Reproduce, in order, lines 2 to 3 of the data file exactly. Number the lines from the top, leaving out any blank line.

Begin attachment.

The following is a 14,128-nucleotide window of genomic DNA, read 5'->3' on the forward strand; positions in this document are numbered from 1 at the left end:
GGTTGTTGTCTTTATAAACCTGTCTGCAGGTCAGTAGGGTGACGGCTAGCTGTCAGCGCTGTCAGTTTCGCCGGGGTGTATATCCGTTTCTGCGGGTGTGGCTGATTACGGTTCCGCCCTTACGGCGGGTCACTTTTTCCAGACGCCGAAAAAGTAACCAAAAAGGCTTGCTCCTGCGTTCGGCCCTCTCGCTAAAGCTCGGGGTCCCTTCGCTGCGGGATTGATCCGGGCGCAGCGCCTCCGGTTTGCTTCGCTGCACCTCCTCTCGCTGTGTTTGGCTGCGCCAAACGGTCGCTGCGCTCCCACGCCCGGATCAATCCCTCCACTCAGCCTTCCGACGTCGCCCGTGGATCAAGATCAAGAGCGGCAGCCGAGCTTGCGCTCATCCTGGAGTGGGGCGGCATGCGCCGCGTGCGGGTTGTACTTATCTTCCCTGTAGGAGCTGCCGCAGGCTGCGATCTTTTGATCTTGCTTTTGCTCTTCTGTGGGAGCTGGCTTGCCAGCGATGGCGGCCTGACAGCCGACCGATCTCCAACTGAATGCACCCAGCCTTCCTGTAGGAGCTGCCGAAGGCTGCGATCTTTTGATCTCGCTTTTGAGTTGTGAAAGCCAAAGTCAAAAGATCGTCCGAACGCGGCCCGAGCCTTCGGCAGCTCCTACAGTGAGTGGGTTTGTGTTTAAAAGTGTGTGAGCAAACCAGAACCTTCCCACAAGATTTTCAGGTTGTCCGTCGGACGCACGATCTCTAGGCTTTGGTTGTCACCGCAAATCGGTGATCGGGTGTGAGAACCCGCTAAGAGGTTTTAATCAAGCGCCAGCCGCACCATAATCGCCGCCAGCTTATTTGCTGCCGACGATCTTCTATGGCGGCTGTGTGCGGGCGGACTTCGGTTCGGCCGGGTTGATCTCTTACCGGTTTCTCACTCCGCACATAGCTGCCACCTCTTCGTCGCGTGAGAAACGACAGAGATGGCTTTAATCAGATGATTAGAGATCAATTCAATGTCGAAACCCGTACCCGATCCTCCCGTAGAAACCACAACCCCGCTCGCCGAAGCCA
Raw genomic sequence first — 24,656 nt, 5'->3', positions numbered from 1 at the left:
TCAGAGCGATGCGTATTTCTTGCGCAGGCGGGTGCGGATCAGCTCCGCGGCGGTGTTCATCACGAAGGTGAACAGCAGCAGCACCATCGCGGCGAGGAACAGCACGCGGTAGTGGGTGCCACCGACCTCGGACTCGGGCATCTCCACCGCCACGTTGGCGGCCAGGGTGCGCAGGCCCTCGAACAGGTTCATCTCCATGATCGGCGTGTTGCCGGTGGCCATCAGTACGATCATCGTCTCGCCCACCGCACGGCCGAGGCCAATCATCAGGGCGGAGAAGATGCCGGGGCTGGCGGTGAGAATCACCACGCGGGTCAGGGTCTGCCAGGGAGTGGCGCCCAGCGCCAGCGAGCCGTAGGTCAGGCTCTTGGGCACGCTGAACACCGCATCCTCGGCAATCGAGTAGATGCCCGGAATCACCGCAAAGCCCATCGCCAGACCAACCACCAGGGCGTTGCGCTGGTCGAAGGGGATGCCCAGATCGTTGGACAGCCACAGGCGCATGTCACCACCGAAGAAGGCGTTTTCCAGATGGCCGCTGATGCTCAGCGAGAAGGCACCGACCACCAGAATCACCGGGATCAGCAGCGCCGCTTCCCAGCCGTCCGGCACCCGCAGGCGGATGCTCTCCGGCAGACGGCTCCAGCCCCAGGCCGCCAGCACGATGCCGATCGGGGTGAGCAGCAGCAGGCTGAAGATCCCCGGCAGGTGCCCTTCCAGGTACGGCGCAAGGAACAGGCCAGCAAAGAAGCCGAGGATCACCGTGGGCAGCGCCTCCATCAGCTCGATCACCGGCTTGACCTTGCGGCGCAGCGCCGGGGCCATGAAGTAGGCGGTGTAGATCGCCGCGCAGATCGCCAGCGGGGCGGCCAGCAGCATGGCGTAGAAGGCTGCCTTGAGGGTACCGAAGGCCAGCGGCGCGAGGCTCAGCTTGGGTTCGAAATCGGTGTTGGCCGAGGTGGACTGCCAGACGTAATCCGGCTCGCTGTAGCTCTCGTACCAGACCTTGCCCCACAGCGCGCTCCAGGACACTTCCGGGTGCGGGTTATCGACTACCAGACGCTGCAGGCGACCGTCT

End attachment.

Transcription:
GGTTGTTGTCTTTATAAACCTGTCTGCAGGTCAGTAGGGTGACGGCTAGCTGTCAGCGCTGTCAGTTTCGCCGGGGTGTATATCCGTTTCTGCGGGTGTGGCTGATTACGGTTCCGCCCTTACGGCGGGTCACTTTTTCCAGACGCCGAAAAAGTAACCAAAAAGGCTTGCTCCTGCGTTCGGCCCTCTCGCTAAAGCTCGGGGTCCCTTCGCTGCGGGATTGATCCGGGCGCAGCGCCTCCGGTTTGCTTCGCTGCACCTCCTCTCGCTGTGTTTGGCTGCGCCAAACGGTCGCTGCGCTCCCACGCCCGGATCAATCCCTCCACTCAGCCTTCCGACGTCGCCCGTGGATCAAGATCAAGAGCGGCAGCCGAGCTTGCGCTCATCCTGGAGTGGGGCGGCATGCGCCGCGTGCGGGTTGTACTTATCTTCCCTGTAGGAGCTGCCGCAGGCTGCGATCTTTTGATCTTGCTTTTGCTCTTCTGTGGGAGCTGGCTTGCCAGCGATGGCGGCCTGACAGCCGACCGATCTCCAACTGAATGCACCCAGCCTTCCTGTAGGAGCTGCCGAAGGCTGCGATCTTTTGATCTCGCTTTTGAGTTGTGAAAGCCAAAGTCAAAAGATCGTCCGAACGCGGCCCGAGCCTTCGGCAGCTCCTACAGTGAGTGGGTTTGTGTTTAAAAGTGTGTGAGCAAACCAGAACCTTCCCACAAGATTTTCAGGTTGTCCGTCGGACGCACGATCTCTAGGCTTTGGTTGTCACCGCAAATCGGTGATCGGGTGTGAGAACCCGCTAAGAGGTTTTAATCAAGCGCCAGCCGCACCATAATCGCCGCCAGCTTATTTGCTGCCGACGATCTTCTATGGCGGCTGTGTGCGGGCGGACTTCGGTTCGGCCGGGTTGATCTCTTACCGGTTTCTCACTCCGCACATAGCTGCCACCTCTTCGTCGCGTGAGAAACGACAGAGATGGCTTTAATCAGATGATTAGAGATCAATTCAATGTCGAAACCCGTACCCGATCCTCCCGTAGAAACCACAACCCCGCTCGCCGAAGCCA
Raw genomic sequence first — 24,656 nt, 5'->3', positions numbered from 1 at the left: